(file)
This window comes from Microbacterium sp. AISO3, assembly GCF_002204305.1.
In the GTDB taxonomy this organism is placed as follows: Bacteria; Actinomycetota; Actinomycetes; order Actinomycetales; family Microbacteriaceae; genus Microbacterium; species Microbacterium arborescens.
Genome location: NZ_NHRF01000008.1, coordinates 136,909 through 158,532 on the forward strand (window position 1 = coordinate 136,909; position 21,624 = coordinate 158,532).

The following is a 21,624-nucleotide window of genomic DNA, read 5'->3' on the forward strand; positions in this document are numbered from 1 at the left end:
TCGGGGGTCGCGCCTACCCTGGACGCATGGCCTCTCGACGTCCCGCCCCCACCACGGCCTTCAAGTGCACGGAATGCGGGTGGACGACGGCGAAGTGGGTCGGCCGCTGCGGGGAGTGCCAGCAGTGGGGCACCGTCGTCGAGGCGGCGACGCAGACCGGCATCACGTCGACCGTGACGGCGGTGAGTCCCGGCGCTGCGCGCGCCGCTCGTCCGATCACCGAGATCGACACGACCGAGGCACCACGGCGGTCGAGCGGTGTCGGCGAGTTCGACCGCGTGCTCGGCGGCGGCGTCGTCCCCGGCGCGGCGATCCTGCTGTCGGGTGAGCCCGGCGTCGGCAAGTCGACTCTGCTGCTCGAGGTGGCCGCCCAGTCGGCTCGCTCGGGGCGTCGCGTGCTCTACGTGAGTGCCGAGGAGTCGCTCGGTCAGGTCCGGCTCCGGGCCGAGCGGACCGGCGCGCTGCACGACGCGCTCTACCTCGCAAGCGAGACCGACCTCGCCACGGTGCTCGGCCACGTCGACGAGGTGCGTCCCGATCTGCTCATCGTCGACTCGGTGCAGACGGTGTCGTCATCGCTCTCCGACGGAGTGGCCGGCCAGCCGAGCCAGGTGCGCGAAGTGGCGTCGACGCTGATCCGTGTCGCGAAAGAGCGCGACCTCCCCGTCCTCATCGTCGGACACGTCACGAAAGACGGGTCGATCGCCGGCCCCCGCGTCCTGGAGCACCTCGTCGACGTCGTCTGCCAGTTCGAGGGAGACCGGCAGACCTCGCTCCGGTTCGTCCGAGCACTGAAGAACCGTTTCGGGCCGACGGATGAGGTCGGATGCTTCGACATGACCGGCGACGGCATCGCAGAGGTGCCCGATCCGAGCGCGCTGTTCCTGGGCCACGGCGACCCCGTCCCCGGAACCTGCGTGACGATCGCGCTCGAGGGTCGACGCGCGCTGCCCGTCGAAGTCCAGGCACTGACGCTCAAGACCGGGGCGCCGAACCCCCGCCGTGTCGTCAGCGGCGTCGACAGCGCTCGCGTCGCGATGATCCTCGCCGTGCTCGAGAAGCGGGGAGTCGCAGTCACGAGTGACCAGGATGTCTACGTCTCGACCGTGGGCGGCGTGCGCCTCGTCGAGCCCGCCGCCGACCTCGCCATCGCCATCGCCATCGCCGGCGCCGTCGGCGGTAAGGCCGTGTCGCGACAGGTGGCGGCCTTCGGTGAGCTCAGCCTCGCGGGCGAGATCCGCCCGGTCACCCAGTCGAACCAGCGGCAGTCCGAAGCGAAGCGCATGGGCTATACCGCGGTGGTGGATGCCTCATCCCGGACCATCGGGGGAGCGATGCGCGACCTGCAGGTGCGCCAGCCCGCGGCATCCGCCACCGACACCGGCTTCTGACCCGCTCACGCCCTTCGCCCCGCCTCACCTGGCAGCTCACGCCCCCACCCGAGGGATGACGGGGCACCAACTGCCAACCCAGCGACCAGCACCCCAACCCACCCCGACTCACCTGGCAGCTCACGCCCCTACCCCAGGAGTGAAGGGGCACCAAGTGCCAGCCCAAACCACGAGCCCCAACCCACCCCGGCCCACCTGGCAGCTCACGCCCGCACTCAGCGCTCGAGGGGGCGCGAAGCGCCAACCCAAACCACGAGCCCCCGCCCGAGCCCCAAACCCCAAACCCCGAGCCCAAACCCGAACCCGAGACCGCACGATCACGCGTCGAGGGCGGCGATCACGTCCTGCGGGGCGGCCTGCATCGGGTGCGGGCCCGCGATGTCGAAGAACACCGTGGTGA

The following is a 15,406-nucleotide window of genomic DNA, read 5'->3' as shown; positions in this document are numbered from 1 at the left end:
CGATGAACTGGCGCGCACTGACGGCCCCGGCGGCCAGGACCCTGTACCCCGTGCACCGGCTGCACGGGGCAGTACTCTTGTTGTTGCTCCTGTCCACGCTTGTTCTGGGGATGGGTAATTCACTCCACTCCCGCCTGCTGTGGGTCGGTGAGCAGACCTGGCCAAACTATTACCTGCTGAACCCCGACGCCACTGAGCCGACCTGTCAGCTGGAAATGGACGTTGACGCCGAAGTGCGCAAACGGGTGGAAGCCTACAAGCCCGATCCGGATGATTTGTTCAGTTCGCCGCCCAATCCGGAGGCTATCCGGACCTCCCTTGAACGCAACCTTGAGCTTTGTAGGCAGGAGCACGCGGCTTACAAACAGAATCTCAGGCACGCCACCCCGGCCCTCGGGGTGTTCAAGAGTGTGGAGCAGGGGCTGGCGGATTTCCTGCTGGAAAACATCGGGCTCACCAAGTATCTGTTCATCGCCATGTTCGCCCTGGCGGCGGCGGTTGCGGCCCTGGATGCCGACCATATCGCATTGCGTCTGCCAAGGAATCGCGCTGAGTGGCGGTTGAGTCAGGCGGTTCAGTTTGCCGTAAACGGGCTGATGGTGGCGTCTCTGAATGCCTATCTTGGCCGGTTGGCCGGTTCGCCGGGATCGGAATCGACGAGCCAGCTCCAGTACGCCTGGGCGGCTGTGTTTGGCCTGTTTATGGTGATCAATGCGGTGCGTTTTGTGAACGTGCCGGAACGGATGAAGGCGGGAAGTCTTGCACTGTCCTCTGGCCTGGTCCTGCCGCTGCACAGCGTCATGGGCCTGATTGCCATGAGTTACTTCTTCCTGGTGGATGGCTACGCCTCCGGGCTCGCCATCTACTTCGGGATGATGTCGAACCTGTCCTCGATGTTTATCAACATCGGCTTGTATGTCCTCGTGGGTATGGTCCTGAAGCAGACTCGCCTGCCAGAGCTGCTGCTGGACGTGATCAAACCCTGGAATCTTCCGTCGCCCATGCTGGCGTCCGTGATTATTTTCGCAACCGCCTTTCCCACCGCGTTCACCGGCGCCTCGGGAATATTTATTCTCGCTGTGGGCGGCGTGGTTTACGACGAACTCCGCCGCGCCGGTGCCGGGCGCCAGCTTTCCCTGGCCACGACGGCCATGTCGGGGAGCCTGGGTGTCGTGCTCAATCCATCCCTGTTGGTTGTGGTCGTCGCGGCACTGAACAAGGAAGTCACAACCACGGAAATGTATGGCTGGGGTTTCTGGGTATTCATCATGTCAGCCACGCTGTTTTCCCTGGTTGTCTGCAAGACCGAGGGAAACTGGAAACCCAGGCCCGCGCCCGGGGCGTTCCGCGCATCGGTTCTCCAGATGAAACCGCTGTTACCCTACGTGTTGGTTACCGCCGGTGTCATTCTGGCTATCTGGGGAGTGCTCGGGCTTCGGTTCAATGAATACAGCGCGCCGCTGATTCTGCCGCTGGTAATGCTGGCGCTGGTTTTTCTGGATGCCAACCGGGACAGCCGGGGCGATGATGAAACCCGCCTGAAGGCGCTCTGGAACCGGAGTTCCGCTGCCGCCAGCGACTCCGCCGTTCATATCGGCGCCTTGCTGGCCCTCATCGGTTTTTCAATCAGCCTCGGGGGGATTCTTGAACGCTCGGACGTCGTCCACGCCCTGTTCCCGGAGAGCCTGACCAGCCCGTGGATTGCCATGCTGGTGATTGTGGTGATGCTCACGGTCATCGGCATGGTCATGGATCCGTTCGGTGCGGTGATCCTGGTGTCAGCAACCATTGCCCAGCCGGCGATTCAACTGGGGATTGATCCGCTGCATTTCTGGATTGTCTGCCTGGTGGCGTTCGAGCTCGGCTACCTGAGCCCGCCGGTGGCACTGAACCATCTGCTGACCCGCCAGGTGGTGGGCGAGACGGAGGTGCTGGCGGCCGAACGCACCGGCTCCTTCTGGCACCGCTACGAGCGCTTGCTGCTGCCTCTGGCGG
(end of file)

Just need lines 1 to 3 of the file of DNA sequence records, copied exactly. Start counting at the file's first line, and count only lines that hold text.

This window comes from Microbacterium sp. AISO3, assembly GCF_002204305.1.
In the GTDB taxonomy this organism is placed as follows: Bacteria; Actinomycetota; Actinomycetes; order Actinomycetales; family Microbacteriaceae; genus Microbacterium; species Microbacterium arborescens.
Genome location: NZ_NHRF01000008.1, coordinates 136,909 through 158,532 on the forward strand (window position 1 = coordinate 136,909; position 21,624 = coordinate 158,532).